Terence P. Jeffrey
Oct 4, 2012
The federal government added $93,245,605,914.16 to its debt on Oct. 1, the first day of fiscal 2013.
That was more than all the debt the federal government accumulated between July 4, 1776 when the United States declared independence from England and sometime in October 1942, which was ten months after the Japanese attacked Pearl Harbor and the United States entered World War II.
At the close of business on Sept. 30, 1942, according to the U.S. Treasury’s Monthly Statement of the Public Debt, the total debt of the U.S. government was $91,057,523,886.72. By the close of business on Oct. 31, 1942, it was $97,168,867,541.93. Sometime during October 1942 the total debt that the U.S. government had accumulated during the first 166 years of the nation’s existence eclipsed the $93,245,605,914.16 in new debt the U.S. government accumulated solely during the business hours of Monday, Oct. 1, 2012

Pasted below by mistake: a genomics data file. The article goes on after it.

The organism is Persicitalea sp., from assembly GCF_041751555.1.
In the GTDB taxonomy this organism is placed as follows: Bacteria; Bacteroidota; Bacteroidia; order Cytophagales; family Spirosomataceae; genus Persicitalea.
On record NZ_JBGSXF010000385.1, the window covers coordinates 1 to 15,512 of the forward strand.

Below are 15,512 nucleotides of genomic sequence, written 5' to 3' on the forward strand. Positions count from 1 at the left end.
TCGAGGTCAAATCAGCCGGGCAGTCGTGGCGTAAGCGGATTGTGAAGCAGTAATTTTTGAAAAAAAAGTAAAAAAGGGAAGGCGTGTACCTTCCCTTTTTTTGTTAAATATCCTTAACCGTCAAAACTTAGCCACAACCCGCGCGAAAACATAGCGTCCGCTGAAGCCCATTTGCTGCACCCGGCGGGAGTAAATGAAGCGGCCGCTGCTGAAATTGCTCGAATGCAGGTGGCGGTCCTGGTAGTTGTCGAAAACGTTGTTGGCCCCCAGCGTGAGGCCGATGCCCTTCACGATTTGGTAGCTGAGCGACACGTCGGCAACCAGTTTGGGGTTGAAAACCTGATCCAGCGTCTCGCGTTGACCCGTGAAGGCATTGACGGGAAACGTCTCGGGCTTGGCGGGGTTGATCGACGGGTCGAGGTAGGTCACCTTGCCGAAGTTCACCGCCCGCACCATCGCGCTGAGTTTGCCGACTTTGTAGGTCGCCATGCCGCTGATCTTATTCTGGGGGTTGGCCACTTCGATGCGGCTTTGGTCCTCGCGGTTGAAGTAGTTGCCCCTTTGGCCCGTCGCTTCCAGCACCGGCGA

At the close of business on Friday, Sept. 28, which was the last business day of fiscal 2012, the debt of the U.S. government stood at $16,066,241,407,385.89, according to the U.S. Treasury. By the close of business on Monday, Oct. 1, 2012, the first business day of fiscal 2013, it had climbed to 16,159,487,013,300.35—a one-day increase of $93,245,605,914.16.
This article was posted: Thursday, October 4, 2012 at 2:42 am